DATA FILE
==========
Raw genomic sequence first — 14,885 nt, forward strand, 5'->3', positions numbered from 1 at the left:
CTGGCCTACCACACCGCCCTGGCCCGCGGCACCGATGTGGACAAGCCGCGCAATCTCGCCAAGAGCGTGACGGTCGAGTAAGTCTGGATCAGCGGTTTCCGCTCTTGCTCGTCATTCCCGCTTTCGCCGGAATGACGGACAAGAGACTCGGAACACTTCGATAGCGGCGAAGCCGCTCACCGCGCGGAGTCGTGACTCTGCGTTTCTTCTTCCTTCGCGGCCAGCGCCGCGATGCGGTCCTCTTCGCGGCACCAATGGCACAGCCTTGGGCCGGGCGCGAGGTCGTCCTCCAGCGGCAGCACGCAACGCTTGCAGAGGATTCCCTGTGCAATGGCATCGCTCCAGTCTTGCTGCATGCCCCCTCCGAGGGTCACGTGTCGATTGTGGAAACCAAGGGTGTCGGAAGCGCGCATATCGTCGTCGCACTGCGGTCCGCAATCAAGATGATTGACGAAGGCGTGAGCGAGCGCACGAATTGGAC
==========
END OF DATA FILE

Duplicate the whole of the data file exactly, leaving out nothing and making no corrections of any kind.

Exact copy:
Raw genomic sequence first — 14,885 nt, forward strand, 5'->3', positions numbered from 1 at the left:
CTGGCCTACCACACCGCCCTGGCCCGCGGCACCGATGTGGACAAGCCGCGCAATCTCGCCAAGAGCGTGACGGTCGAGTAAGTCTGGATCAGCGGTTTCCGCTCTTGCTCGTCATTCCCGCTTTCGCCGGAATGACGGACAAGAGACTCGGAACACTTCGATAGCGGCGAAGCCGCTCACCGCGCGGAGTCGTGACTCTGCGTTTCTTCTTCCTTCGCGGCCAGCGCCGCGATGCGGTCCTCTTCGCGGCACCAATGGCACAGCCTTGGGCCGGGCGCGAGGTCGTCCTCCAGCGGCAGCACGCAACGCTTGCAGAGGATTCCCTGTGCAATGGCATCGCTCCAGTCTTGCTGCATGCCCCCTCCGAGGGTCACGTGTCGATTGTGGAAACCAAGGGTGTCGGAAGCGCGCATATCGTCGTCGCACTGCGGTCCGCAATCAAGATGATTGACGAAGGCGTGAGCGAGCGCACGAATTGGAC